Lighting the Tree

Martyrdom and merriment gave rise to Rockefeller Center’s Christmas tradition 

By Caitlin Shure 

Even New Yorkers need a savior. So as winter winds test their faith, Manhattanites (and more than a few tourists) annually flock to Rockefeller Center to behold a sacred martyr. The scene is at once gruesome and awesome. Its veins severed, a tree is propped up for public display, inspiring millions, while slowly rotting before their eyes. This juxtaposition of joy and decay is now so iconic that most oglers remain unfazed by the brutal execution. Oh no, Tannenbaum.


Rockefeller Center in 1931. With little pomp, and only light circumstance, a Christmas tradition began. (Courtesy of AP Images)

Since its inception, the Rockefeller tradition has been one of cheerfulness amidst sacrifice. On December 24, 1931, laborers building Rockefeller Center itself erected the first tree beside their worksite. Enduring low temperatures, a Great Depression, and the potential onset of seasonal affective disorder, these men may have looked to the tree for the spiritual oomph they needed to persist through the cold—though said oomph might have come from the long-awaited paychecks they received that Christmas Eve.

At a mere 20 feet, decorated with tin can ornaments, the first tree was hardly flashy. However, by 1935 the plant had “grown” to four times its original size and acquired the bright lights its stature warranted. Over the next few years, the Rockefeller tree would become a national holiday institution.

Like any good American icon, the Rockefeller tree put country first, scaling back festivities with the arrival of World War II.  Throughout wartime, lights and other military materials did not appear on the tree. Also during this era, perhaps fatigued by the death toll overseas, a number of New Yorkers complained about the wastefulness of annual tree slashings. So, from 1942 through 1945, the Rockefeller crew used live trees at the center. They accomplished this by digging up plants at their roots and replanting them after a few weeks of notoriety in the plaza.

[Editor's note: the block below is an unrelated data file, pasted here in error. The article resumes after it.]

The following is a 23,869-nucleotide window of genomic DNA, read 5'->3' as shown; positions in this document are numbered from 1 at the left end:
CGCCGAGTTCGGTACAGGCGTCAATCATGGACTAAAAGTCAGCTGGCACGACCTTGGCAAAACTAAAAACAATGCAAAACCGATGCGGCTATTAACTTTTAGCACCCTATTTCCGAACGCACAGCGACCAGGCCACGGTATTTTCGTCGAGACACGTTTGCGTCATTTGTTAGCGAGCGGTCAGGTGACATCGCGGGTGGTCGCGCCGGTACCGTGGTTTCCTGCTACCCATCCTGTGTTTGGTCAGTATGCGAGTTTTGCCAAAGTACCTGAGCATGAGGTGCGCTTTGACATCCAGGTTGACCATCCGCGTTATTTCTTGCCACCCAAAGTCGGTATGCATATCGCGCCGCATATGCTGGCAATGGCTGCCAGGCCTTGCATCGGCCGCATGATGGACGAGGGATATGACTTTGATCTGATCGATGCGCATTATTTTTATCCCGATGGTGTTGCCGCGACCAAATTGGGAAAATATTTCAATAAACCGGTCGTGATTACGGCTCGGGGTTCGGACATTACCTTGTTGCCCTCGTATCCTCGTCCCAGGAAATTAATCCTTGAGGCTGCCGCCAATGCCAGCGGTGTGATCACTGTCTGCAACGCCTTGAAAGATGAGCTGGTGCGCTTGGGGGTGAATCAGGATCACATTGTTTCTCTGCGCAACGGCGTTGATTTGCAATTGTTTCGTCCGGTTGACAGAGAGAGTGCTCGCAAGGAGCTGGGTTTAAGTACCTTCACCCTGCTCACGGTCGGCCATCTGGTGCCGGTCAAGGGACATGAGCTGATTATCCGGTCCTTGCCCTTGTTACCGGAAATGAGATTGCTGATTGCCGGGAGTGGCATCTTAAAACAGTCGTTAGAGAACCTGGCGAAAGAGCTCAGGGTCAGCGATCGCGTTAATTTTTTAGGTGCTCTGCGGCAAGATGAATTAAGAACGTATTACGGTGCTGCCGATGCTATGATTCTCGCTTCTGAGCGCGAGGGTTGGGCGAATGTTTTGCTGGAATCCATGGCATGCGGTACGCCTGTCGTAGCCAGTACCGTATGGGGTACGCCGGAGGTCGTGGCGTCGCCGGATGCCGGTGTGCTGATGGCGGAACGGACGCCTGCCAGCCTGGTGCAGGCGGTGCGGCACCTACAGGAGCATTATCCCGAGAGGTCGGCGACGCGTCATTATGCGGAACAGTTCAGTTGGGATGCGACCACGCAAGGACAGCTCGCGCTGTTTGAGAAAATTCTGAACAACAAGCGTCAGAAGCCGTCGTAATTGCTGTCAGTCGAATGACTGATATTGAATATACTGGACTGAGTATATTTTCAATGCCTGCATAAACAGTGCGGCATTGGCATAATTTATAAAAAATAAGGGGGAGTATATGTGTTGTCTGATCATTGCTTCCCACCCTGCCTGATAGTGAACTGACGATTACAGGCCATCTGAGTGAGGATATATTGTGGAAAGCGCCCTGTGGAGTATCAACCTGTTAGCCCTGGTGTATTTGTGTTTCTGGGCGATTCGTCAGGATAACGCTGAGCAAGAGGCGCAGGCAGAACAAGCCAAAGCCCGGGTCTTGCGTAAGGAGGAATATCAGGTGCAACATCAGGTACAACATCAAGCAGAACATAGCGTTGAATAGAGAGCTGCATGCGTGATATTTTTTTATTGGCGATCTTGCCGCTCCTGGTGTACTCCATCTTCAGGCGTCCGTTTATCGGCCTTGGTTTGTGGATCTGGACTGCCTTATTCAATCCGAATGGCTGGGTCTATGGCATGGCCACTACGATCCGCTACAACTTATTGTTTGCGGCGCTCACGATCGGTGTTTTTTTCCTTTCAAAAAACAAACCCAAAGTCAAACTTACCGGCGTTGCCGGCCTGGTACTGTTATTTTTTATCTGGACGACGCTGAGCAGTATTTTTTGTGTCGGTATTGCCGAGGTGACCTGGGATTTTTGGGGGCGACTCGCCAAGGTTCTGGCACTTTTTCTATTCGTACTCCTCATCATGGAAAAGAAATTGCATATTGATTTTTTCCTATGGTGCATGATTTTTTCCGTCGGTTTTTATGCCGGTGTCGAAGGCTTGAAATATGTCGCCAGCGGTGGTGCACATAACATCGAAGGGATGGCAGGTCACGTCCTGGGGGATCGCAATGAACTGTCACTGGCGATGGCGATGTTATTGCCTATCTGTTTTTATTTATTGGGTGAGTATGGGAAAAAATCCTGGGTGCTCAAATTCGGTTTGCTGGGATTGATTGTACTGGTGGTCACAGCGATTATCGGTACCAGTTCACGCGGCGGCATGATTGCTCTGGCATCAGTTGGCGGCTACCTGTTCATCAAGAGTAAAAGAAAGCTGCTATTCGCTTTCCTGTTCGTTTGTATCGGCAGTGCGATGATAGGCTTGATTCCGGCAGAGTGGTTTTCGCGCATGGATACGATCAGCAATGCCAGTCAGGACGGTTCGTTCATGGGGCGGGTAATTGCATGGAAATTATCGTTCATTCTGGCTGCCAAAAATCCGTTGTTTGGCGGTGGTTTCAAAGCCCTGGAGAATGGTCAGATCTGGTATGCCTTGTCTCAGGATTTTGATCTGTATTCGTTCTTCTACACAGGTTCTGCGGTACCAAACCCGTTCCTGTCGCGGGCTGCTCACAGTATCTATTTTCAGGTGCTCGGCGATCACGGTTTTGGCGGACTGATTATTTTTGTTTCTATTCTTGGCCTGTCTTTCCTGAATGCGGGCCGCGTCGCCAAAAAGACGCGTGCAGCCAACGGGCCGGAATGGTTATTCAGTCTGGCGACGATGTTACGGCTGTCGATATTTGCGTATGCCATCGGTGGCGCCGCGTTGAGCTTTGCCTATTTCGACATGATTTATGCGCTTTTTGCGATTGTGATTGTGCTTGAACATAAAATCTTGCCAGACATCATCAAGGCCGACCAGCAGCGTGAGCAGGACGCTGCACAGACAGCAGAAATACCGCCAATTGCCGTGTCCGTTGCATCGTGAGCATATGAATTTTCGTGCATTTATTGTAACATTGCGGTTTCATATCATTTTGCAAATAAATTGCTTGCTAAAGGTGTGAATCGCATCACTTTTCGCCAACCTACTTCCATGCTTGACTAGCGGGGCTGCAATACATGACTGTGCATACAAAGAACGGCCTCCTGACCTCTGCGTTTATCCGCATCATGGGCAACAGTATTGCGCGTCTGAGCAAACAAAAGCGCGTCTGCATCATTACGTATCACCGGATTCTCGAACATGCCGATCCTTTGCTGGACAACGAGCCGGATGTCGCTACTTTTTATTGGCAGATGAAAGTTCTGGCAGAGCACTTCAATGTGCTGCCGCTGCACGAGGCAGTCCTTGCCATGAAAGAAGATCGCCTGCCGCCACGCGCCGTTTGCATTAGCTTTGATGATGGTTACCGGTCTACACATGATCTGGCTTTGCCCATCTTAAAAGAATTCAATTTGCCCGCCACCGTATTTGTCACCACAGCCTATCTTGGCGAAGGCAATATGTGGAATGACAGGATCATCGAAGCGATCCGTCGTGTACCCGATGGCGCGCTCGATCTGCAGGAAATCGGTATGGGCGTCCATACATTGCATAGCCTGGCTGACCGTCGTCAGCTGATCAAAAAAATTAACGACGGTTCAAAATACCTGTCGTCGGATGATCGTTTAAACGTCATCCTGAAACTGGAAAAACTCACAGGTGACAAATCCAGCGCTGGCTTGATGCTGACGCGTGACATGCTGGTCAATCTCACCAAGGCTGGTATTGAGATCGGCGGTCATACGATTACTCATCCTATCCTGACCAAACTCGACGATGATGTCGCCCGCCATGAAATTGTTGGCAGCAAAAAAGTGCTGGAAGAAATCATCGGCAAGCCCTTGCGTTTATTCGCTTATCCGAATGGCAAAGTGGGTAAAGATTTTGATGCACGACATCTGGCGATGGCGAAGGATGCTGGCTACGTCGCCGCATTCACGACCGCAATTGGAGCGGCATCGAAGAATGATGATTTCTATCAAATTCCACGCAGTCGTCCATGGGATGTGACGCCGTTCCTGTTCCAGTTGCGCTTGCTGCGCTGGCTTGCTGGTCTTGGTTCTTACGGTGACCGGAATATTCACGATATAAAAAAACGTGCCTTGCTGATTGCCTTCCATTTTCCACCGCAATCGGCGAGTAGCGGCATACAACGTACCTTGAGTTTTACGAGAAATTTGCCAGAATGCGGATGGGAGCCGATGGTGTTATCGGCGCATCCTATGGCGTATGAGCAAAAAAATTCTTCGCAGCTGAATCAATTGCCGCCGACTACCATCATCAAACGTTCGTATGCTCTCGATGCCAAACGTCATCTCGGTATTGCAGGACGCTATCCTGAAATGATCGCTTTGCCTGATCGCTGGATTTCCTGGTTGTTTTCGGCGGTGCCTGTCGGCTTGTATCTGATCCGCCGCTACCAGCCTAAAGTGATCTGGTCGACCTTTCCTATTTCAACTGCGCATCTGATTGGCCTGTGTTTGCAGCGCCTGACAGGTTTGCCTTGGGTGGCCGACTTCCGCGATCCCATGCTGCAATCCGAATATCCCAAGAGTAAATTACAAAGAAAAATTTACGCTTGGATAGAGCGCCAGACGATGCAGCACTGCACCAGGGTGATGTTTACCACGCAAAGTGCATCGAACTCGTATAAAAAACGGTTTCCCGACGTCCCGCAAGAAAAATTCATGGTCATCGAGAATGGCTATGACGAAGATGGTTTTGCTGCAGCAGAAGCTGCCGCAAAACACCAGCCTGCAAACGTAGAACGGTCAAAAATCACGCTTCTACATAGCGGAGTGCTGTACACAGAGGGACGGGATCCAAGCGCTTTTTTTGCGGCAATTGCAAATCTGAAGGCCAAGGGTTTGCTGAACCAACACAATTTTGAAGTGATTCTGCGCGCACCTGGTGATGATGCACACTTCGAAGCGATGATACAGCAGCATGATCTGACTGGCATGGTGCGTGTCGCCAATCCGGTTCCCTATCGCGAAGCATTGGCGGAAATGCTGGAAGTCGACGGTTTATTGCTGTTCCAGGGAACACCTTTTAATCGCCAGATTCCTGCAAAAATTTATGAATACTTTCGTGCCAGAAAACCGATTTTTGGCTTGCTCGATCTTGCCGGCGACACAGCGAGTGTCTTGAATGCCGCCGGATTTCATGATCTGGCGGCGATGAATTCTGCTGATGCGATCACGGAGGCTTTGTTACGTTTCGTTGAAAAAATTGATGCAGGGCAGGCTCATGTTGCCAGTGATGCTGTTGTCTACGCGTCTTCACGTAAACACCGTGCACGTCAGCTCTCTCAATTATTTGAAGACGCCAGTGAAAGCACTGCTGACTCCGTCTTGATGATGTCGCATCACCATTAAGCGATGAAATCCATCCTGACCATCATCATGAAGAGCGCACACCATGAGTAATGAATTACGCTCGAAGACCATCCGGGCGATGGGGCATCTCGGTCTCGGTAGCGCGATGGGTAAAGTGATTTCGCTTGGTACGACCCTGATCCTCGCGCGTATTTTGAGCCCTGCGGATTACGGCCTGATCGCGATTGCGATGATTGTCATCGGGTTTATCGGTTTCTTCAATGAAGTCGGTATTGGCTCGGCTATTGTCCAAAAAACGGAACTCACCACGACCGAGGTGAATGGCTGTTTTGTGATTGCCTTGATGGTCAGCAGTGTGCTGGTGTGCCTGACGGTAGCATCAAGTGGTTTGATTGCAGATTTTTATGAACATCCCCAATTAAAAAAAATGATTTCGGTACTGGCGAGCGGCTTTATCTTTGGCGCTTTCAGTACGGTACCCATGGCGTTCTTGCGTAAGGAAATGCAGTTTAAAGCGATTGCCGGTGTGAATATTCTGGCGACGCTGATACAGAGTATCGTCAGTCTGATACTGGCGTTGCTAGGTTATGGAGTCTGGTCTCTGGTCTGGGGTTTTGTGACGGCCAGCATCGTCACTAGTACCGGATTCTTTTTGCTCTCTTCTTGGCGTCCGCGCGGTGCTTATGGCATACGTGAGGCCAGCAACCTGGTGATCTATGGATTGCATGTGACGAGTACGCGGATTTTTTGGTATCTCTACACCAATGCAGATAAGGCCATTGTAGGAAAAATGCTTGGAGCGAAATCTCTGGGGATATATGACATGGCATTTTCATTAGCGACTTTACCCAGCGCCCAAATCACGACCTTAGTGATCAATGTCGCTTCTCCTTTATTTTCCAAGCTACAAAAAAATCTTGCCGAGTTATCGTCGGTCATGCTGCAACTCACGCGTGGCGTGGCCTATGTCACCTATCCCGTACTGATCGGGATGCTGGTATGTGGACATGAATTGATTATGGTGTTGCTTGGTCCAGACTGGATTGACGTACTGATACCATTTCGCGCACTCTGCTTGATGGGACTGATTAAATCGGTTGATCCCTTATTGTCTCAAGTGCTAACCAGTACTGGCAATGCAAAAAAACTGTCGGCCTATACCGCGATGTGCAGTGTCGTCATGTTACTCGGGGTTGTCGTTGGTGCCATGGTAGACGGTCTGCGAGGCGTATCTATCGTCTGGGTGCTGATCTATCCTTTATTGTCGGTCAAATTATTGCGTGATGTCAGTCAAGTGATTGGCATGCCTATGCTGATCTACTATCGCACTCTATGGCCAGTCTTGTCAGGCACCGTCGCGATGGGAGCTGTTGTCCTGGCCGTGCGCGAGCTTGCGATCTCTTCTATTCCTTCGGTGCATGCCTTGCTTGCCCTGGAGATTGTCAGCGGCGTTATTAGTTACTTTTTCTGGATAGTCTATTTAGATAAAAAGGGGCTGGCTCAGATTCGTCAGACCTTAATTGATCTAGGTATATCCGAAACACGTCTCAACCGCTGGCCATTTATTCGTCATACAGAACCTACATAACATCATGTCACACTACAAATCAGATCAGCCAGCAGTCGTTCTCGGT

Tree curators abandoned replanting efforts by the 1950s; they did not explain this change of policy, and, at the time, no one seemed to care. But the ‘60s and ‘70s brought increased environmental awareness and public critique of organizations insensitive to nature’s fragility. Though there exists no record of impassioned parties literally hugging a targeted Rockefeller tree, the spirit was there. With pressure from activists, a new tradition commenced: after the holidays, trees would be turned into mulch (or wood planks) and distributed to charities, such as Habitat for Humanity.

The 2012 Rockefeller Christmas tree used over 30,000 energy-efficient LED lights. (Photo by Charles Sykes/Courtesy of the Associated Press)

The 2012 Rockefeller Christmas tree used over 30,000 energy-efficient LED lights. (Photo by Charles Sykes/Courtesy of the Associated Press)

While “treecycling” made the Rockefeller ritual slightly less wasteful on the organic front, the issue of energy consumption remained as glaring as an eighty-foot, illuminated spruce tree. So, in 2007, LED lights replaced the tree’s traditional bulbs, decreasing energy use from 3,510 to 1,297 kilowatt hours per day. This change coincided with the installation of a solar roof at Rockefeller Center, which is thought to generate enough energy over the course of a year to more than compensate for that consumed by the tree’s six-week run.

In recent years, Rockefeller Center and Mayor Michael Bloomberg have made a distinct effort to appear environmentally friendly, even stating in a press release that the tree is “cut with a handheld saw…to reduce energy use.” Ardent environmentalists, of course, label such small gestures “green washing,” and continue to scorn the tradition.

Protesters hope that their efforts will save the earth; yet, they might hold a somewhat limited view of salvation. They assume that the gift of carbon storage is all that a tree can give; yet, even tiny tots understand that the tree’s power transcends its material presence. For, despite its impending expiration, the tree stands brightly, knowing that corporeal form exists merely to communicate an ethereal spirit. And if the Christmas Spirit can take on a Grinch, a Scrooge, and countless foggy Christmas Eves, a few environmentalists don’t stand a chance.

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